bool pcntl_signal ( int signo, callback handle [, bool restart_syscalls])
If you have used your Unix box for any number of time, you will likely be well aware that signals are used all over the place for a variety of tasks. If you are new to the concept of signals, you should think of them as messages between programs that carry very simple instructions. For example, when you want to quit a command-line application in Unix, you just hit Ctrl-C and it stops, right? But why does it stop?
Well, behind the scenes the Ctrl-C combination generates the interrupt signal, SIGINT, which gets sent to the application. Unless the application has its own specific handler for the SIGINT signal, the default is used: "terminate immediately". Of course, an application could very well define its own handler for SIGINT that ignores it, so how can you force an application to be terminated? The obvious way is "kill -9 <PID>", which sends the signal SIGKILL to the application. Unlike SIGINT, SIGKILL does not just interrupt the program, it terminates it without further question. More importantly, SIGKILL cannot be overridden by a program, so it will always work.
Although this sounds like Unix has two signals for the same thing, they are just very similar - many applications override SIGINT so that they shutdown cleanly, whereas SIGKILL always terminates irrespective of the current program state. There is also SIGTERM, which again is very similar to both SIGINT and SIGKILL, which is the default termination command sent by the kill command. To confuse things further, there is yet another signal that looks like these: SIGQUIT. This is identical to SIGINT with the exceptions that it is generated by pressing Ctrl-\ rather than Ctrl-C and also that it generates a core dump if necessary.
Through the use of the pcntl_signal() function, we can configure our PHP scripts to respond to signals however we want it to - excepting SIGKILL, that is. This takes a signal name as its first parameter, a callback PHP function to call as a signal handler as its second parameter, and finally a third parameter we will look at shortly. First, here is an example script:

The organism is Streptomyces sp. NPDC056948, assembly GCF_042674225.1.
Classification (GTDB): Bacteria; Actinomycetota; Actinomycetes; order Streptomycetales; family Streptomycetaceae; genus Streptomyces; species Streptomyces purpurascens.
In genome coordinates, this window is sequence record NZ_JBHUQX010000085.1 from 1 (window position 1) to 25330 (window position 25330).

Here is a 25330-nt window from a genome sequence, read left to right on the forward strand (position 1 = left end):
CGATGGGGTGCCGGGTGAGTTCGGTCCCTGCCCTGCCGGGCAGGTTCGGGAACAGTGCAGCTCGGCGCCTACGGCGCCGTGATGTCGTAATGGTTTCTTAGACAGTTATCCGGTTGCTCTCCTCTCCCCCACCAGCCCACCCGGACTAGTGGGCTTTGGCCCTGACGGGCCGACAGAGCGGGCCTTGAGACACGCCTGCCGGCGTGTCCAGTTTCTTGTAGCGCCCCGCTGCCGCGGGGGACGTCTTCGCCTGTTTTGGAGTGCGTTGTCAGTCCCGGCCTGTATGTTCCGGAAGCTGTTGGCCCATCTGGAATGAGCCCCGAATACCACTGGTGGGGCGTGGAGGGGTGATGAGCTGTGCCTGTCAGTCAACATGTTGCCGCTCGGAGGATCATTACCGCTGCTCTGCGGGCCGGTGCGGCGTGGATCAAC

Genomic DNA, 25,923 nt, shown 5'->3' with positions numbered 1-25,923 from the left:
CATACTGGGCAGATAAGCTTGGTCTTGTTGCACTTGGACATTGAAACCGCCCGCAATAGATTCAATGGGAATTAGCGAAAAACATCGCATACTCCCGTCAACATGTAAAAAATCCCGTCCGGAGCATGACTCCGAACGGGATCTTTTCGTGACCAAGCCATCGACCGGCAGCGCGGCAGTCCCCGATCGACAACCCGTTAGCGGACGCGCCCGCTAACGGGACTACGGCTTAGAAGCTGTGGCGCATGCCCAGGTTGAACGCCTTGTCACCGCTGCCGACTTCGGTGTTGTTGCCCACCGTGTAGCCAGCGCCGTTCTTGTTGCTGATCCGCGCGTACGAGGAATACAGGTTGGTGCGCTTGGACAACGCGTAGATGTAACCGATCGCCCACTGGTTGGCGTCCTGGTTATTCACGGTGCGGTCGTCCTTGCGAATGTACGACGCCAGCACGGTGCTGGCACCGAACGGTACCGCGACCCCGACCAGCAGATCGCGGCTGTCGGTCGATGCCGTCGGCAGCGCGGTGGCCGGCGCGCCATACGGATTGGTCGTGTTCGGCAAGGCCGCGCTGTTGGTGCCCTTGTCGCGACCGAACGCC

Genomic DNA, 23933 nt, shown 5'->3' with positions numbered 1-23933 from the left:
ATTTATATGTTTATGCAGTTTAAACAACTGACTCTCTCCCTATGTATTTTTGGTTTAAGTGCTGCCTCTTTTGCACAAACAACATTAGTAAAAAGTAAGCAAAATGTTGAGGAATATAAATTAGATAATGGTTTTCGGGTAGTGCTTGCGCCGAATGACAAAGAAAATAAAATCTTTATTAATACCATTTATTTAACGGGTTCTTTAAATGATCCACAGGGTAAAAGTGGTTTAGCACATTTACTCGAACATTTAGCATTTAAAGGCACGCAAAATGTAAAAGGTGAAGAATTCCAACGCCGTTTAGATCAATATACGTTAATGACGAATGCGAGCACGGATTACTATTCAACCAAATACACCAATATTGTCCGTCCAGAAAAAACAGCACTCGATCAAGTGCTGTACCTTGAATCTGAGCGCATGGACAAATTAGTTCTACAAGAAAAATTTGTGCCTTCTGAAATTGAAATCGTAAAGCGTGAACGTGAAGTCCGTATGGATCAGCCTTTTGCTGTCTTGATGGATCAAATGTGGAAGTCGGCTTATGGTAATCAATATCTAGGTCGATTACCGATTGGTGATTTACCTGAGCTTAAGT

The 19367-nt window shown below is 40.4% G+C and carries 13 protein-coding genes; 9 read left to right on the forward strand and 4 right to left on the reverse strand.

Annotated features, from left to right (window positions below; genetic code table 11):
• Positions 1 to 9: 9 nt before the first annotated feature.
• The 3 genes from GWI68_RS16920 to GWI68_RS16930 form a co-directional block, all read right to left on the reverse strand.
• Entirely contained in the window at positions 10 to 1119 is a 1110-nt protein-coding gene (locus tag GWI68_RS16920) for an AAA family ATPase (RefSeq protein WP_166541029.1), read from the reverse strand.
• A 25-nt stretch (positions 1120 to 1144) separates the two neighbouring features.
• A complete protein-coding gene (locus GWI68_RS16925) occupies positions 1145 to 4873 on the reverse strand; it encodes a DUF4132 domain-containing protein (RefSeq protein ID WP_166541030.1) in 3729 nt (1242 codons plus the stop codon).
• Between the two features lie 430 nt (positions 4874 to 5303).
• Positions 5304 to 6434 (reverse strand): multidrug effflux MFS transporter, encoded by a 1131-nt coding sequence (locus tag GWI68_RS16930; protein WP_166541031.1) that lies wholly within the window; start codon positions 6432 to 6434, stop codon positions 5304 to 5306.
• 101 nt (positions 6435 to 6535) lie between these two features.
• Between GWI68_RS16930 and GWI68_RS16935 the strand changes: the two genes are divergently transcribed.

The very first line kicks off with a call to the declare() function that we looked at a long time ago. This is, to the best of my knowledge, the only place declare() is used in the entire book, excluding the other process control functions we will be looking at shortly.
Moving on, our new pcntl_signal() function is used twice to tie both SIGTERM and SIGINT to the function signal_handler(), defined next. Note that both SIGTERM and SIGINT are PHP constants that evaluate to their Unix equivalents.
The callback function we define, signal_handler(), takes a signal as its only parameter. When a signal comes in from the OS, this gets passed into the function so that you can determine was signal was received. Thus, a switch/case block is used to take the appropriate action based on the type of the signal. Note that there is a case block in there to match SIGKILL - try adding a signal_handler() call for it and see what PHP says!
In the switch/case block, each of the possible signals that we trap print out a short error message and exit the script immediately. If you do not call exit, both SIGINT and SIGTERM will not terminate PHP. While this might sound nice ("hey, if the user wants to quit they should read my manual where it says you need to press Ctrl-Alt-PQR-9 to quit!"), in practice this is simply frustrating for users. SIGINT and SIGTERM should quit, unless you have a very specific reason not to.
The final part of the script is an infinite loop - it whizzes around and around because the condition is simply "1", which means the script will never stop executing. Of course, this is perfect for our test of signals, as the only thing that will terminate the script will be a signal coming in. You need not worry about the maximum script execution time being hit, as you should be running this script through the CLI SAPI, and that has the maximum execution time disabled.
Go ahead and run the script - you should notice it will not exit until you hit either Ctrl-C or send "killall php" through another terminal. Just for kicks, note what happens when you use "kill -9 php" from another terminal - PHP will exit immediately, printing out "Killed".
Of course, exiting the program is the default action of SIGINT and SIGTERM, so why bother with the code above in your own scripts? Well, the idea is that you do more work than just exiting immediately - closing any open files, saving data, writing to a log file, etc, can and should be done when the proper signals are received. Just do not forget to use "exit" when you have finished your handling, and remember that if your script does not end very soon after SIGINT/SIGTERM is received, the user may get impatient and resort to "kill -9".